Public address system

A public address system (or PA system) is an electronic system comprising microphones, amplifiers, loudspeakers, and related equipment. It increases the apparent volume (loudness) of a human voice, musical instrument, or other acoustic sound source or recorded sound or music. PA systems are used in any public venue that requires that an announcer, performer, etc. be sufficiently audible at a distance or over a large area. Typical applications include sports stadiums, public transportation vehicles and facilities, and live or recorded music venues and events. A PA system may include multiple microphones or other sound sources, a mixing console to combine and modify multiple sources, and multiple amplifiers and loudspeakers for louder volume or wider distribution.

Horn loudspeakers are often used to broadcast sound in outdoor locations.
Rear panel of a medium sized PA system, positioned at one side of the stage at a concert of the musical group Dead Can Dance in 2022, the size being about 3 m from left to right. The setup includes the mixing console for the sound engineer (operating interface with slide controls etc. on the rear) and also the power amplifiers with loudspeaker cables, not in the picture are only the loudspeaker systems distributed around the stage.

Simple PA systems are often used in small venues such as school auditoriums, churches, and small bars. PA systems with many speakers are widely used to make announcements in public, institutional and commercial buildings and locations—such as schools, stadiums, and passenger vessels and aircraft. Intercom systems, installed in many buildings, have both speakers throughout a building, and microphones in many rooms so occupants can respond to announcements. PA and Intercom systems are commonly used as part of an emergency communication system.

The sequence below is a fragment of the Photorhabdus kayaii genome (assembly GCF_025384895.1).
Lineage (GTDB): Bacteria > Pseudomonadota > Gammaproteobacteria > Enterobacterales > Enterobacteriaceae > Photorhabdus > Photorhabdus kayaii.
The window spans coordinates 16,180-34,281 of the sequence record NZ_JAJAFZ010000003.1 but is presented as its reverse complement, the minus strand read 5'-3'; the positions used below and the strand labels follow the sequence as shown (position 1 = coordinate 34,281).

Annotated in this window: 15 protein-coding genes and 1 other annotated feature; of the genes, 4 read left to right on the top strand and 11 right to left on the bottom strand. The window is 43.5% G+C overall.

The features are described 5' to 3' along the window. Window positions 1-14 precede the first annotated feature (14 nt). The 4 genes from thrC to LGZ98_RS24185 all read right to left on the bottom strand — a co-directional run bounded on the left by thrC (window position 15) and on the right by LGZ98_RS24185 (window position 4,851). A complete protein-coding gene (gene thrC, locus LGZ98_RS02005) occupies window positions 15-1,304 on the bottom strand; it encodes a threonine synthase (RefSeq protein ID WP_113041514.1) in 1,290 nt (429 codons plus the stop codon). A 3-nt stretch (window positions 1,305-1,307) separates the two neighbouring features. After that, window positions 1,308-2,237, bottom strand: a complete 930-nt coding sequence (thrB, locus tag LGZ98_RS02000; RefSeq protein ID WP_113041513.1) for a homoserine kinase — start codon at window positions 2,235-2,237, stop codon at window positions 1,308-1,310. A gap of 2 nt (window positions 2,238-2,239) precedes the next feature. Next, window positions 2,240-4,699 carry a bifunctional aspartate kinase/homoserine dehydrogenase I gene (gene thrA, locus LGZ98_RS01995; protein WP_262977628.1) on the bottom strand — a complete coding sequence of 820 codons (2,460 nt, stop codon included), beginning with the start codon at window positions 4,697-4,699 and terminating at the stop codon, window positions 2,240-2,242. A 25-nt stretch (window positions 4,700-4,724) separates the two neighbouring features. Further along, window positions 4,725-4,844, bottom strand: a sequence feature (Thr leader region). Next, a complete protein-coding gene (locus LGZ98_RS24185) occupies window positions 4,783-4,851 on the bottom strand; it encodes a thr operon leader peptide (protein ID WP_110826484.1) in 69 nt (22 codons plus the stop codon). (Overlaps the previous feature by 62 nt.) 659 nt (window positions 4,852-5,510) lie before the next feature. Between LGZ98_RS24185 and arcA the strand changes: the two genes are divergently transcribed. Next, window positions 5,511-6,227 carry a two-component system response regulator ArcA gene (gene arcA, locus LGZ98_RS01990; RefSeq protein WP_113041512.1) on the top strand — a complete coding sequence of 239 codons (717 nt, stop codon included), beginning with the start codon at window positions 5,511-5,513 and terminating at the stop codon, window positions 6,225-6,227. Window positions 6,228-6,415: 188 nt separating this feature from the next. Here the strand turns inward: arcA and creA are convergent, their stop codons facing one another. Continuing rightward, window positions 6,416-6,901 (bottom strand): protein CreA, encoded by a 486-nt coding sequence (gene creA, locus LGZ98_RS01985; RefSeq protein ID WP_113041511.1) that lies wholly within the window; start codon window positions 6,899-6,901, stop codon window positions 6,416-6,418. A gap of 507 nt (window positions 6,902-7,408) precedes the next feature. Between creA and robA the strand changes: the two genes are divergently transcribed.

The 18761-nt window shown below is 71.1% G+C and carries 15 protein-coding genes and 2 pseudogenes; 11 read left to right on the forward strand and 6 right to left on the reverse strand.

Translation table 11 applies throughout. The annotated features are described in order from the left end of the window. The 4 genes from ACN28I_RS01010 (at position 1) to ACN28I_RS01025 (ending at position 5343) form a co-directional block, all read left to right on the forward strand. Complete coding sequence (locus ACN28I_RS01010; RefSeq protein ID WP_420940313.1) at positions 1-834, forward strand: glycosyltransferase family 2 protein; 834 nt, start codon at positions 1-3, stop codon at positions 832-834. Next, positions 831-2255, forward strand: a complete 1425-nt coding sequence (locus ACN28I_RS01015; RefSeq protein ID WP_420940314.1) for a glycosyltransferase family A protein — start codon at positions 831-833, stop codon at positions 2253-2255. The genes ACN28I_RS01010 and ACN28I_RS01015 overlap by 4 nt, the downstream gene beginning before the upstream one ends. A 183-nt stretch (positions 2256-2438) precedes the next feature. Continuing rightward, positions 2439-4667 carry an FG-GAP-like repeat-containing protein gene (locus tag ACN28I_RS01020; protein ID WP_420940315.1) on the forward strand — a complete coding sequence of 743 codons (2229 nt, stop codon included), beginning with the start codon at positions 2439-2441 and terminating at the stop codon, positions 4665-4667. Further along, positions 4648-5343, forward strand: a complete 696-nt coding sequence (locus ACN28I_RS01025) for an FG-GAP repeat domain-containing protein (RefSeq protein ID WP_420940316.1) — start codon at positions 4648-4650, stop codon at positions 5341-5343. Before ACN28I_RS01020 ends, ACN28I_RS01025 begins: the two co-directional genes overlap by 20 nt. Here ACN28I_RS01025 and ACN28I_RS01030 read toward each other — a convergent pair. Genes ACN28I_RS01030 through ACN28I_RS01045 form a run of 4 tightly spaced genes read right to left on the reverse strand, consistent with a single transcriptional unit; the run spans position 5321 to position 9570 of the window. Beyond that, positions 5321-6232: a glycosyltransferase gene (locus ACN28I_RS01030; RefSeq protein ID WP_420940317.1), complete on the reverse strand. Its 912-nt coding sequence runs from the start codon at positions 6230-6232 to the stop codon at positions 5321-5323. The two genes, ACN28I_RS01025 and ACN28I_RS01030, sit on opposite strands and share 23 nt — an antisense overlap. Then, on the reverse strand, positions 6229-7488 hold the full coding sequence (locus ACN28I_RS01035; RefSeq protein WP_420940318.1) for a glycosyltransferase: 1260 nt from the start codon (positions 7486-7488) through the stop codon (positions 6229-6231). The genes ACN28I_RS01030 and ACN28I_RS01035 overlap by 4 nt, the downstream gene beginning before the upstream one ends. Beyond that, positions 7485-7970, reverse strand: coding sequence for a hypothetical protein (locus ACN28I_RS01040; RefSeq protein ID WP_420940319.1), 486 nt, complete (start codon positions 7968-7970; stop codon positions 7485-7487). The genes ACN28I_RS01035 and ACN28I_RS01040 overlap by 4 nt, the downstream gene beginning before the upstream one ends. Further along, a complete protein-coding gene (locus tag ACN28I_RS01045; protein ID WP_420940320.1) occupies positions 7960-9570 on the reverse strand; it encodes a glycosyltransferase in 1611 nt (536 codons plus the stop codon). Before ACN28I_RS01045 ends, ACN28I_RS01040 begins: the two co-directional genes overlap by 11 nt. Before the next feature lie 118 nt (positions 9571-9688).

The term sound reinforcement system generally means a PA system used specifically for live music or other performances.[1] In Britain any PA system is sometimes colloquially referred to as a Tannoy, after the company of that name, now owned by TC Electronic Group, which supplied many of the PA systems used previously in Britain.[2]


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This article uses material from the Wikipedia article Public address system, and is written by contributors. Text is available under a CC BY-SA 4.0 International License; additional terms may apply. Images, videos and audio are available under their respective licenses.